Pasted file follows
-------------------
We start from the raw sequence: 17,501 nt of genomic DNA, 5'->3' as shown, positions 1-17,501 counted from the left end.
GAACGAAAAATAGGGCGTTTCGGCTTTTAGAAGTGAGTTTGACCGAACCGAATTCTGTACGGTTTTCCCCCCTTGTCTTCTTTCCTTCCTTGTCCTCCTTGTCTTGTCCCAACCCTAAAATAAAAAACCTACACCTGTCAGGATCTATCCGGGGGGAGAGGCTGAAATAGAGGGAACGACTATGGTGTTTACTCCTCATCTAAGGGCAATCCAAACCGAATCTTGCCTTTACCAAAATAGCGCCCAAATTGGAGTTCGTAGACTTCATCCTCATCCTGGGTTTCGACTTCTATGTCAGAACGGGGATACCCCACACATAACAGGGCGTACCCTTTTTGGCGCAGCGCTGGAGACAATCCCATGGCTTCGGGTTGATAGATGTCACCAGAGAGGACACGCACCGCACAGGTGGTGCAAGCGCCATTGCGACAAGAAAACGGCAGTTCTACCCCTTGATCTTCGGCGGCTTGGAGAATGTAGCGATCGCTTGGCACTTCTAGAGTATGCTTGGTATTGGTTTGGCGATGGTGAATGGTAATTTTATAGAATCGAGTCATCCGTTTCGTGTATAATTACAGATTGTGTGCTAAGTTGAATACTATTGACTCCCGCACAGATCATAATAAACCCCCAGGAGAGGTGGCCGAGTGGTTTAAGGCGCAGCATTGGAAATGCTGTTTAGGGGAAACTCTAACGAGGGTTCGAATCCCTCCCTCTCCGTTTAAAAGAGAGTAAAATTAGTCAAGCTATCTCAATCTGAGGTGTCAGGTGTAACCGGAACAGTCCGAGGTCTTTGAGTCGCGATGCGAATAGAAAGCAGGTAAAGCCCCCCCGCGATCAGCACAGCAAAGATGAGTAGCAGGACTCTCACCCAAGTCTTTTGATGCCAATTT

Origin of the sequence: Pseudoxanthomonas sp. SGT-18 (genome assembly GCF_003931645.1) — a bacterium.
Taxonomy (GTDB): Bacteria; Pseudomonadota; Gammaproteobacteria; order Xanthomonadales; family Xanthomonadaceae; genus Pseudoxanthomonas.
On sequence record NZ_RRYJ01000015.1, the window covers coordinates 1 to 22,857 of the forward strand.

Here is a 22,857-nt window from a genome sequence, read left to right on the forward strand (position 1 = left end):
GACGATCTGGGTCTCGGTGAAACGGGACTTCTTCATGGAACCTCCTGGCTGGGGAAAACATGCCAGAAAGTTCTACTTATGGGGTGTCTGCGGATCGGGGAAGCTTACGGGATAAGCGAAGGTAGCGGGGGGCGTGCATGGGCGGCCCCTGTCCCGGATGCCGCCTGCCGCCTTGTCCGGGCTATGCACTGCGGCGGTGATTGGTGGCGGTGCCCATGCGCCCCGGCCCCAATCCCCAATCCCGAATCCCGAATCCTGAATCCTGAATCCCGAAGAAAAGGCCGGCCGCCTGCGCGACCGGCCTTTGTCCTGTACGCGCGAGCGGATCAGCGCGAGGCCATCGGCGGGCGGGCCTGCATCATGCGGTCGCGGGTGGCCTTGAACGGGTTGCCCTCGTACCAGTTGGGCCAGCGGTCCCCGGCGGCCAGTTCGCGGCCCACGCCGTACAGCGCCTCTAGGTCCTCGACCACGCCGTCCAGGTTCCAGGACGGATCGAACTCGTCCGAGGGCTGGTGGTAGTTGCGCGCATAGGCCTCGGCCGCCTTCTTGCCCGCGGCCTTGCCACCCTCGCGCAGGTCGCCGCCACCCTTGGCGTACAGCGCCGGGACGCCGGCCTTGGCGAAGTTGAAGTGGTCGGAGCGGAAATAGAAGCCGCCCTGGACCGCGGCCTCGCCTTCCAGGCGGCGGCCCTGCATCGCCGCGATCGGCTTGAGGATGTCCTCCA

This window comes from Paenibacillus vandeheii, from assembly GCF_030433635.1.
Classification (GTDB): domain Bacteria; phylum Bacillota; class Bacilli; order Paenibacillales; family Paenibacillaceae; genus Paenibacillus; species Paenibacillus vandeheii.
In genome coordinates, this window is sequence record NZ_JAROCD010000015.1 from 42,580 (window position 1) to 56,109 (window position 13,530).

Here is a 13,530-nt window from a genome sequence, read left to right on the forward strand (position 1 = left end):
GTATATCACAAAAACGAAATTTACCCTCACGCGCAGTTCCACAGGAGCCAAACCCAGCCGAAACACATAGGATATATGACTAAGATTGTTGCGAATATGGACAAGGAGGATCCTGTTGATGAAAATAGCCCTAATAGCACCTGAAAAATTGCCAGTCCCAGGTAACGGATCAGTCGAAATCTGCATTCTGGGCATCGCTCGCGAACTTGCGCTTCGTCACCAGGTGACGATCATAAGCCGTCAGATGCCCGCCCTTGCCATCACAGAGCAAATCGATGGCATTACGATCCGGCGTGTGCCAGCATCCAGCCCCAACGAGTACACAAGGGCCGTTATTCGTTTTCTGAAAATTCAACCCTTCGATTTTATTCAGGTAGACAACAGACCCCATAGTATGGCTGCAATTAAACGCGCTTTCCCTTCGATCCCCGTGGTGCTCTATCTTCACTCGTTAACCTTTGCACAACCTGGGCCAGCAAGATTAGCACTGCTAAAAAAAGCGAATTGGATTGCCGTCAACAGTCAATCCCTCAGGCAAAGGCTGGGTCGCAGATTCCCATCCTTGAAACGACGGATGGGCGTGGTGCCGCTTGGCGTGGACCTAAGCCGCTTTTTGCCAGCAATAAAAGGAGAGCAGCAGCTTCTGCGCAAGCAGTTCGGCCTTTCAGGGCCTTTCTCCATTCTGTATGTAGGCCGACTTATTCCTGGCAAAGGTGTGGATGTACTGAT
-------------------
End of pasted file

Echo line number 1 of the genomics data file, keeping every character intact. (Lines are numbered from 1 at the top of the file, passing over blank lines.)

We start from the raw sequence: 17,501 nt of genomic DNA, 5'->3' as shown, positions 1-17,501 counted from the left end.